Tangible Property

Significant properties involved in the Walt Disney Corporation merger with Marvel Comics, Inc.
They types of business property that Disney and Marvel deem significant are very similar. Disney and Marvel exist mainly as a character-based entertainment and licensing businesses. Both companies rely a great deal on merchandising and licensing opportunities that are a result of their intellectual properties, the majority being characters (Deraiche, 2009). Intellectual property is classified as an intangible asset. An intangible asset is non-physical and provides for the promise of particular rights and privileges and potential economic profit for the owner (Vickery). Intellectual property can even be protected as a basic human right. “According to Article 27 of the Universal Declaration of Human Rights (1948), “Everyone has the right to the protection of the moral and material interest resulting from any scientific, literary or artistic production of which he is the author” (Averill, 2005, p. 1032). The Disney Company is a unique entertainment entity as it possesses many tangible assets which are a direct result of their intellectual property. For example they own motion picture studios that produce movies, theme parks, and a publication company that operate and create works based upon their intellectual properties.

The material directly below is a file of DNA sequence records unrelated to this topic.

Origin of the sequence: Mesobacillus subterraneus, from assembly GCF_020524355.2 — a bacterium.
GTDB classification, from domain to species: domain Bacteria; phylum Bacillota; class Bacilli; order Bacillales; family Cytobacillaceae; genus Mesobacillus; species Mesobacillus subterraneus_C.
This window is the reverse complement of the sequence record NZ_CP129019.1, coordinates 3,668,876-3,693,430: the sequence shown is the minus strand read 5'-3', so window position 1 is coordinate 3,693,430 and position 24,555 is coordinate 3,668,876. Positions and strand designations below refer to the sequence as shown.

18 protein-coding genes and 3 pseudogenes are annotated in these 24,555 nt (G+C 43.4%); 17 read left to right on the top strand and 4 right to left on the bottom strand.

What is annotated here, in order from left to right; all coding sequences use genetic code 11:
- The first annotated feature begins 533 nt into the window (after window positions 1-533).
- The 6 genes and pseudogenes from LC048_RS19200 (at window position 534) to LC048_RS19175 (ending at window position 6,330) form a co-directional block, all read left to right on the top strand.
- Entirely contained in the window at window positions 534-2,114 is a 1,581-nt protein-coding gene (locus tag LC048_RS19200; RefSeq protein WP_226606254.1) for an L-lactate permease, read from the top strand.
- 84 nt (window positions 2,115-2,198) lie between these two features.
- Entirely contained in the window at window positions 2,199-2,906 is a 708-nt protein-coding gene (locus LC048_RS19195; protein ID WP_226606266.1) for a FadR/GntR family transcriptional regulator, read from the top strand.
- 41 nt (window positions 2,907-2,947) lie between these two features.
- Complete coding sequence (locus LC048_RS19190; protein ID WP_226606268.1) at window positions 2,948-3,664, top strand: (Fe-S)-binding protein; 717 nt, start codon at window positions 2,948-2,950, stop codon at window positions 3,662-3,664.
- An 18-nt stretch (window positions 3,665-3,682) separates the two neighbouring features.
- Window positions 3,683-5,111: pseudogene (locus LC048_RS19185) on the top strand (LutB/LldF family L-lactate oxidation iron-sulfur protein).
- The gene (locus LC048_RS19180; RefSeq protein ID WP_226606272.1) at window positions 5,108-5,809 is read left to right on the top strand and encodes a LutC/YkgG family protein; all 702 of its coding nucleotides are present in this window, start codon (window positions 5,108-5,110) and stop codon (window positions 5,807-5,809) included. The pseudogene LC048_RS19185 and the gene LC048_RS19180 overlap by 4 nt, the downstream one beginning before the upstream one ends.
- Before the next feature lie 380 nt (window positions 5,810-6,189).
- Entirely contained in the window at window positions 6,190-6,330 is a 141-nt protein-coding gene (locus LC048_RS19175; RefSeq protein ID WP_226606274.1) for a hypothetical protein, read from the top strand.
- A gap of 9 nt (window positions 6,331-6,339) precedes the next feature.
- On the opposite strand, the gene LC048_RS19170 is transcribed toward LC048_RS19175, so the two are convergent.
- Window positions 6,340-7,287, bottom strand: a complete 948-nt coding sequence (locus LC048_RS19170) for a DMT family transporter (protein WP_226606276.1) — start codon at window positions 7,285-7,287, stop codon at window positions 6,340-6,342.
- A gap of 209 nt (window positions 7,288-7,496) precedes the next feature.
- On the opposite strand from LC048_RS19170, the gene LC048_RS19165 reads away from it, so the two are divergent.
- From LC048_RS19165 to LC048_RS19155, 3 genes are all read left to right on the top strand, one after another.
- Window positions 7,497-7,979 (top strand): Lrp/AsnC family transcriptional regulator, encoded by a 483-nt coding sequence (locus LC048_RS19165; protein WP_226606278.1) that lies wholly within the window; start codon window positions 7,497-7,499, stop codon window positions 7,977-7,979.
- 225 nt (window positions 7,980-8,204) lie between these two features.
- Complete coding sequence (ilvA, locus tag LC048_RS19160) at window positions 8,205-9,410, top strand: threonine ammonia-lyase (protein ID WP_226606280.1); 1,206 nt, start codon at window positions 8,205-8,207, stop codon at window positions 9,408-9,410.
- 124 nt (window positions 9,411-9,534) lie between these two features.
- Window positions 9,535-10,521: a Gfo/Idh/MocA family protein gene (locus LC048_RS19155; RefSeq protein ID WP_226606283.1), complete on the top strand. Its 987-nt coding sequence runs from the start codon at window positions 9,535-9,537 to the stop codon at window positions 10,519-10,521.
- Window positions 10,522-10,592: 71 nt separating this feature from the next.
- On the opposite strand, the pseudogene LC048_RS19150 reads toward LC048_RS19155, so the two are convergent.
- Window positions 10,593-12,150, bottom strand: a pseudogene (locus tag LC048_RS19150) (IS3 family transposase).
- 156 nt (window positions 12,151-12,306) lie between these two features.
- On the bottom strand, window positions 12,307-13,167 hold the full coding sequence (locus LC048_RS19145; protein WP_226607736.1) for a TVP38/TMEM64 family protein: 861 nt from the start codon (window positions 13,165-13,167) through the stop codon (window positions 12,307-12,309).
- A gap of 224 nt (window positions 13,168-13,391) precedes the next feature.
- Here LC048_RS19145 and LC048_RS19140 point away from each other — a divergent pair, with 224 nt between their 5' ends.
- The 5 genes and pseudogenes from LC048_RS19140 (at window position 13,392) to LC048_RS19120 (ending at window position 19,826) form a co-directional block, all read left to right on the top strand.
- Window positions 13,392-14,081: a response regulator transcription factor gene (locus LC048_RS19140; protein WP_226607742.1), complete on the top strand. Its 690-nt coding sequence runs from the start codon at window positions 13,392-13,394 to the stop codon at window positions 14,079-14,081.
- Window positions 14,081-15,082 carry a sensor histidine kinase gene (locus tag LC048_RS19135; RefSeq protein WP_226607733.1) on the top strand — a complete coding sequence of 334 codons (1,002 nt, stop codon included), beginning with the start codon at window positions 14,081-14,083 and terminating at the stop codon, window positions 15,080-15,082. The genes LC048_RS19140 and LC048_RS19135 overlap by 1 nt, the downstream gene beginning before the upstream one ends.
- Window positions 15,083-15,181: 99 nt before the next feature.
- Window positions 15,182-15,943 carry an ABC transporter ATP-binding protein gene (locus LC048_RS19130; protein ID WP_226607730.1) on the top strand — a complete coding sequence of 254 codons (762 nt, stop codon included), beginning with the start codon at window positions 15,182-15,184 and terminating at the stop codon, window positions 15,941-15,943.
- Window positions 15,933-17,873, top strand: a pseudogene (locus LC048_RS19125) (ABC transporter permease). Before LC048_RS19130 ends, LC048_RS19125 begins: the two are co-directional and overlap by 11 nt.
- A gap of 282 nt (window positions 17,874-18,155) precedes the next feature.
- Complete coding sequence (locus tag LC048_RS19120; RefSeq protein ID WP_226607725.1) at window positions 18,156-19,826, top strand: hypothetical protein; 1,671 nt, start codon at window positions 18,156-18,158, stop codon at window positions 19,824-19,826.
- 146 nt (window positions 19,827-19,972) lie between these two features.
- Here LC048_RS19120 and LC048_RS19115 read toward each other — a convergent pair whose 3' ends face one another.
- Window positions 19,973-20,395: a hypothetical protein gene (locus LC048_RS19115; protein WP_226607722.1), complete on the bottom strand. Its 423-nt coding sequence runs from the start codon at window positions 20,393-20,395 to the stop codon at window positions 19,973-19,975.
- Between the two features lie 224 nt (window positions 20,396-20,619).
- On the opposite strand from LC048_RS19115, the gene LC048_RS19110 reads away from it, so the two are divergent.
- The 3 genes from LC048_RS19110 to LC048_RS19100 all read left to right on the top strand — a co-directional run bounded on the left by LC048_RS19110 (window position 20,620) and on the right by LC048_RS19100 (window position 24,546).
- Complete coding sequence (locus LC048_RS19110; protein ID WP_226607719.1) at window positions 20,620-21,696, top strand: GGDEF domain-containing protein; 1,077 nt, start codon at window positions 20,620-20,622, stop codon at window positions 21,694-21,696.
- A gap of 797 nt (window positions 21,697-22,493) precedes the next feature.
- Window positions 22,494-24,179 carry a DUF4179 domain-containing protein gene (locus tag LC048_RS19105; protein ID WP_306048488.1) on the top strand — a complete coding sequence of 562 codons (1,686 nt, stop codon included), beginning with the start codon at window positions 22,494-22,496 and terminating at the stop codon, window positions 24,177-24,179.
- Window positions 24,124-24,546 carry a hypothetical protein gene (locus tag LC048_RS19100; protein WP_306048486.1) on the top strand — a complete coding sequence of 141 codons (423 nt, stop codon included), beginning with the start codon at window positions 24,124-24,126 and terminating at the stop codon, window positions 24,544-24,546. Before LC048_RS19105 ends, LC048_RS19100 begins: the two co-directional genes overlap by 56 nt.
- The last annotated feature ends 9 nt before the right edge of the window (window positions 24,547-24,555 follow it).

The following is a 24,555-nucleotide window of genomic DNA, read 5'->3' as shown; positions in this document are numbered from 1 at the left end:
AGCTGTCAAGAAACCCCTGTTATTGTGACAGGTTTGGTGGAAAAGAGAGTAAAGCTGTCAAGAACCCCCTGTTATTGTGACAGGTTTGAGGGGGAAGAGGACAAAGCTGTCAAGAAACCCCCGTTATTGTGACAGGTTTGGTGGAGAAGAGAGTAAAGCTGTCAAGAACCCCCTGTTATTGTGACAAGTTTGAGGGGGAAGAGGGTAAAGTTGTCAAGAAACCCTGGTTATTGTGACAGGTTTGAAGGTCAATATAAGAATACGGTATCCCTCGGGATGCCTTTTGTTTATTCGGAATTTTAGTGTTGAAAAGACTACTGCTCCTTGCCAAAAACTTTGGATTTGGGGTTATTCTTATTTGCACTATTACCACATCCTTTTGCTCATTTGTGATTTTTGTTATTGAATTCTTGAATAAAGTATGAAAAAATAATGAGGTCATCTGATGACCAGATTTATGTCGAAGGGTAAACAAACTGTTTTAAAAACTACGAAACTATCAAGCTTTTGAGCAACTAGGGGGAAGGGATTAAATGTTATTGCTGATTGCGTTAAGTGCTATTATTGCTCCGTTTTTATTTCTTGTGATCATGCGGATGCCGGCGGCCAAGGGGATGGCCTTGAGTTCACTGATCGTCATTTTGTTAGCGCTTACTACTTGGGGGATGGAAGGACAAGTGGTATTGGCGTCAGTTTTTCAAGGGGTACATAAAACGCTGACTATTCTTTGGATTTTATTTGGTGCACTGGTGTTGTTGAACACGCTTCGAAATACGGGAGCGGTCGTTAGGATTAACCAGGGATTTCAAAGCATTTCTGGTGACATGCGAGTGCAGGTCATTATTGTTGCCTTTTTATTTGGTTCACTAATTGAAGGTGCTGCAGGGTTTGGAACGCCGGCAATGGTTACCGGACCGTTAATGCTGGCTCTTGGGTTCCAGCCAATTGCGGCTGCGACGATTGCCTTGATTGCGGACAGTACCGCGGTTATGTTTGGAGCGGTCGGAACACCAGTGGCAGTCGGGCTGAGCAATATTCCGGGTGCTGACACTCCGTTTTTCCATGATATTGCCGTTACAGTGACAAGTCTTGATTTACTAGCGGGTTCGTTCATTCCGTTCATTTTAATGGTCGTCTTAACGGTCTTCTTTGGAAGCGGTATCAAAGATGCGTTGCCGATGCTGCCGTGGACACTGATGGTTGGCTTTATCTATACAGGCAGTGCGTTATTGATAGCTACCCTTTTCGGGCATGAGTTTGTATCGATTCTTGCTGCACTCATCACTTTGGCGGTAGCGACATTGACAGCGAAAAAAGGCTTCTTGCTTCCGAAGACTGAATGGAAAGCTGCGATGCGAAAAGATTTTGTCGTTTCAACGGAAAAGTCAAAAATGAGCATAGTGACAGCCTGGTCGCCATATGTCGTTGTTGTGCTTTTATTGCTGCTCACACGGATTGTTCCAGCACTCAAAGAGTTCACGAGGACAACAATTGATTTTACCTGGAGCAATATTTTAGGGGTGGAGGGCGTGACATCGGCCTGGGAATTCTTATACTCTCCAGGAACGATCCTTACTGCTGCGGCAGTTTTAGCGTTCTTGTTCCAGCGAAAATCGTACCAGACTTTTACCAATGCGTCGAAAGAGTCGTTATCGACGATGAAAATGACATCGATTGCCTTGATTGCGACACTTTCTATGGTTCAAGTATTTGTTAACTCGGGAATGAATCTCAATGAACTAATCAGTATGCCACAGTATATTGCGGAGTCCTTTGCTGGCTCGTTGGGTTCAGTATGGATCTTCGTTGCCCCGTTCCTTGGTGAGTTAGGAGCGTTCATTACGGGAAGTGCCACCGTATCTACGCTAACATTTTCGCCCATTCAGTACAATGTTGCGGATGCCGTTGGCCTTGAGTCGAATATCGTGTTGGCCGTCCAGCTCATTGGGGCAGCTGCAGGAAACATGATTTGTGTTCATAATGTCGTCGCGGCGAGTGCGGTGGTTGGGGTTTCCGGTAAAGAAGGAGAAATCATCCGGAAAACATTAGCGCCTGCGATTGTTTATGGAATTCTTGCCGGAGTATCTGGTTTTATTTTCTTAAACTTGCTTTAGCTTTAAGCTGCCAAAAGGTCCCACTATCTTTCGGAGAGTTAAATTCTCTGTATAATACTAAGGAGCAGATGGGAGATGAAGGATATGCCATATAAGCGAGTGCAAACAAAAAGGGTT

As Disney has merged with Marvel, they have inherited the following intellectual properties: numerous trademarks, copyrights, franchise agreements, license agreements, brand names and logos. Disney now possesses over 5,000 of Marvel’s trademarked character identities alone (Goldman, 2009). These trademarked Marvel comic book characters can be considered distinctive because they have acquired their distinctiveness through a secondary meaning (Ferrera, Lichtenstein, Reder, Bird & Schiano, 2004). For example, when a person hears the name of “Spider Man” or “The Hulk” it is assumed they will associate the names to comic book characters because they have...